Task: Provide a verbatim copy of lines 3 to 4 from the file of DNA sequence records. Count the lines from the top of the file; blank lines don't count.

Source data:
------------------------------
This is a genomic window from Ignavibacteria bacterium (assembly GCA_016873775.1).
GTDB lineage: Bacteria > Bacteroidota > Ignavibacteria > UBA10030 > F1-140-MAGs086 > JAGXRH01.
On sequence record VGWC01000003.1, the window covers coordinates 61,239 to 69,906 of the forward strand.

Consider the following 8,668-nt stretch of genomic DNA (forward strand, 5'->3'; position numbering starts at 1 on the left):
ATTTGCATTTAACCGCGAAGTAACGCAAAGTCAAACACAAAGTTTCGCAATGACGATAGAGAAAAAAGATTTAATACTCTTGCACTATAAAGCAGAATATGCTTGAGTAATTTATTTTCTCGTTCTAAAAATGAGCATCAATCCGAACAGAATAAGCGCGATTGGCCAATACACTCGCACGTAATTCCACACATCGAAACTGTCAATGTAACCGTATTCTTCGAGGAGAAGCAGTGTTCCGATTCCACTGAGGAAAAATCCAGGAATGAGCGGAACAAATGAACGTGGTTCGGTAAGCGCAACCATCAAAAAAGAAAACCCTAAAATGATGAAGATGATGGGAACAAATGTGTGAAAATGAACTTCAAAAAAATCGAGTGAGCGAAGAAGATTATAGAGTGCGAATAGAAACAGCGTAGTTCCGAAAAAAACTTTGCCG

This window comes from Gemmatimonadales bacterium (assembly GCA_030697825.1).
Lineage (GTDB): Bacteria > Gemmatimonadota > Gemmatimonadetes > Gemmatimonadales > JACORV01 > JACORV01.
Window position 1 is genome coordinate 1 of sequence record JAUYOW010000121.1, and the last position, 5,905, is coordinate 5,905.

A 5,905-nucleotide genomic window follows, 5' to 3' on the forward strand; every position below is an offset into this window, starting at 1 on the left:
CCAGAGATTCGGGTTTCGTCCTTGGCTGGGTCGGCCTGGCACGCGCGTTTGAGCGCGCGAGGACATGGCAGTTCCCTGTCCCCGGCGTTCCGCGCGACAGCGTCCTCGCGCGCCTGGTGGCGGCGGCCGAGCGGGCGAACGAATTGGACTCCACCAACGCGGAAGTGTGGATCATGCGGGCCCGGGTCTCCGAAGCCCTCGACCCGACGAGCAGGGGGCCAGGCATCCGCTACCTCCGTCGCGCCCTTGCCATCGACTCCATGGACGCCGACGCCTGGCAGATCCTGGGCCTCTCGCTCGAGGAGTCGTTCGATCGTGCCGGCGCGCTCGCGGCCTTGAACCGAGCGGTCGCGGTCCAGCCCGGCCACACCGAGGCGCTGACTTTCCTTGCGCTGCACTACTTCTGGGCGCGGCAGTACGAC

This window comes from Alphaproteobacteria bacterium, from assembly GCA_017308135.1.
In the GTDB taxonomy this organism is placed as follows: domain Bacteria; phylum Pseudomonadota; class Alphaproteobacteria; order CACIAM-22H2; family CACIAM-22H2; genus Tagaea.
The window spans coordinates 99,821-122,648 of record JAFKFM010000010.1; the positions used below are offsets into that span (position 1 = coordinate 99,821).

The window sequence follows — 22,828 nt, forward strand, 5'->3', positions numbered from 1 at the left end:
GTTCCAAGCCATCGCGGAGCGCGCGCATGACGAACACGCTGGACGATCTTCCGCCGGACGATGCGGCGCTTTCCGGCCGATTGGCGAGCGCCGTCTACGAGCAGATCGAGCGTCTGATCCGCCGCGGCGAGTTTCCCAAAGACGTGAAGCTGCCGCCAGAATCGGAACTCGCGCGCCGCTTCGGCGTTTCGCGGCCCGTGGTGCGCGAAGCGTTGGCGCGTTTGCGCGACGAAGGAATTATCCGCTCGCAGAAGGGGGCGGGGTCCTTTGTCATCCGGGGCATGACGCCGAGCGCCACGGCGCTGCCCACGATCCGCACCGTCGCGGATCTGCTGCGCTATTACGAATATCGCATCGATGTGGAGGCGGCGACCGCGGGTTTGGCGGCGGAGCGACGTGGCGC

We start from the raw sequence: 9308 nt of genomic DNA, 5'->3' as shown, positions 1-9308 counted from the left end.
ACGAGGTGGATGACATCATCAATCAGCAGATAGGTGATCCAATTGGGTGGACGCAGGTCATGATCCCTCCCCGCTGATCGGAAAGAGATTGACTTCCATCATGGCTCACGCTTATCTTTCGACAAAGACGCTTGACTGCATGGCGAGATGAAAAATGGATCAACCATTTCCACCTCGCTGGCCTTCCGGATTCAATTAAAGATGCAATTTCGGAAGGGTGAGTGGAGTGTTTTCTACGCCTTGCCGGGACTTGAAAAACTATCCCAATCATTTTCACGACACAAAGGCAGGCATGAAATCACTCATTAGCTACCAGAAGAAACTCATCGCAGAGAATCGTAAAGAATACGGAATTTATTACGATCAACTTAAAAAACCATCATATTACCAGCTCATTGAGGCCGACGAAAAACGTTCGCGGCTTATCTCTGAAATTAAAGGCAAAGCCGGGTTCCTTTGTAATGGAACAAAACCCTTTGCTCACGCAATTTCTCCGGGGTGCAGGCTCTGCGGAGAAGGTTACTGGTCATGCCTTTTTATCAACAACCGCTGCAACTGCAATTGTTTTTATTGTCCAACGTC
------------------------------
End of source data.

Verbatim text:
On sequence record VGWC01000003.1, the window covers coordinates 61,239 to 69,906 of the forward strand.

Consider the following 8,668-nt stretch of genomic DNA (forward strand, 5'->3'; position numbering starts at 1 on the left):